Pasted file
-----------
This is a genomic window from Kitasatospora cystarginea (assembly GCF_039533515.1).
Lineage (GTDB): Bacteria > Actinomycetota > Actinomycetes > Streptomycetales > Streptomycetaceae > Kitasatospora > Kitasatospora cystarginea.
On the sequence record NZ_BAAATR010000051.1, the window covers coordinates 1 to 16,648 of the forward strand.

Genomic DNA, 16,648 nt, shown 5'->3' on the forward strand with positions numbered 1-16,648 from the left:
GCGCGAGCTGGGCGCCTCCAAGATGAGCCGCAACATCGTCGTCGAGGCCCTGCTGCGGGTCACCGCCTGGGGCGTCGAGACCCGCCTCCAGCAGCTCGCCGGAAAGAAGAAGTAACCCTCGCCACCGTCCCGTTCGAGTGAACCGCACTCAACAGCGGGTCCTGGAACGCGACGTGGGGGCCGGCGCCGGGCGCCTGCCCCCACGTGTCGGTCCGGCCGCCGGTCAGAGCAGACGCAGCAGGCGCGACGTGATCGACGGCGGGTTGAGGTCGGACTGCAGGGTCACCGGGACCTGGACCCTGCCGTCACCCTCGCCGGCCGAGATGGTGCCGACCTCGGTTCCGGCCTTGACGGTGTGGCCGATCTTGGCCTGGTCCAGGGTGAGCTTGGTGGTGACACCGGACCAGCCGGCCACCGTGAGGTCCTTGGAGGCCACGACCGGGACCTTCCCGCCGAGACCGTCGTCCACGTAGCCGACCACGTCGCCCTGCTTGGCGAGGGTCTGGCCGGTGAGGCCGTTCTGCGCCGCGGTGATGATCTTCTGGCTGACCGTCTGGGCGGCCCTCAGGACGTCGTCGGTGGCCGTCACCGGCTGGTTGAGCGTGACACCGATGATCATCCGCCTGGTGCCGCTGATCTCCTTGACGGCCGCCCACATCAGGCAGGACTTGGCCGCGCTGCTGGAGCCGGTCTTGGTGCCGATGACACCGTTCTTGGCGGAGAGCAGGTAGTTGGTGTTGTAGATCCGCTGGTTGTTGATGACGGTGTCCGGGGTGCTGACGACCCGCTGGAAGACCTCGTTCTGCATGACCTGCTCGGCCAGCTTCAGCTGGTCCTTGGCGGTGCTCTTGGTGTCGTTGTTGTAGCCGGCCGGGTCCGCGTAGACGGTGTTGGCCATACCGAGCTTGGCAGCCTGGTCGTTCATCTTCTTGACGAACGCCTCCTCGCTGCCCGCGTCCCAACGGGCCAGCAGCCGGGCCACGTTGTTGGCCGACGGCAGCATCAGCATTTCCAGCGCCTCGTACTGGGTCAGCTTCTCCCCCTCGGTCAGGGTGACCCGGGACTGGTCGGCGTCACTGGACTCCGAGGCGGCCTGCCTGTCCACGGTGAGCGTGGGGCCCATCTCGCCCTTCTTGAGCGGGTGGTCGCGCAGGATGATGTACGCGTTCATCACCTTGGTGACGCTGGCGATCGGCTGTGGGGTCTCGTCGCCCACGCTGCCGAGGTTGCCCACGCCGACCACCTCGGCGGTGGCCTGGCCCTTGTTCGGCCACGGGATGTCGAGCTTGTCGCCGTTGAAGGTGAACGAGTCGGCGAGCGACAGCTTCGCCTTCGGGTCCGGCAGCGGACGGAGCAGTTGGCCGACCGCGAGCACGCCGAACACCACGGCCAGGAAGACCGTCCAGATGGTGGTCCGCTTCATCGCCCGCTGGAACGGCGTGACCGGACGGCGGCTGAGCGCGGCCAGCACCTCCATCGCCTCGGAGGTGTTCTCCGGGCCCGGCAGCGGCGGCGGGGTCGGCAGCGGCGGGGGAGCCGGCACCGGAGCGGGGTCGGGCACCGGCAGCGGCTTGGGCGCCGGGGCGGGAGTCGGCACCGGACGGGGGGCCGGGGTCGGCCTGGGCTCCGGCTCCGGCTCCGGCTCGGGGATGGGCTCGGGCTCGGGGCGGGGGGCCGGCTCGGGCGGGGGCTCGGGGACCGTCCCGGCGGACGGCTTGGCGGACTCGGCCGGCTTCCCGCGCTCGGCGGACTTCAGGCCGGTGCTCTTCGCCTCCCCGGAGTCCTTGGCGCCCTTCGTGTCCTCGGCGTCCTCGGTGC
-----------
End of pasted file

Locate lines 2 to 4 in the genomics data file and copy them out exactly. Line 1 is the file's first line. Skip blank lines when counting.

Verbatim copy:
Lineage (GTDB): Bacteria > Actinomycetota > Actinomycetes > Streptomycetales > Streptomycetaceae > Kitasatospora > Kitasatospora cystarginea.
On the sequence record NZ_BAAATR010000051.1, the window covers coordinates 1 to 16,648 of the forward strand.

Genomic DNA, 16,648 nt, shown 5'->3' on the forward strand with positions numbered 1-16,648 from the left: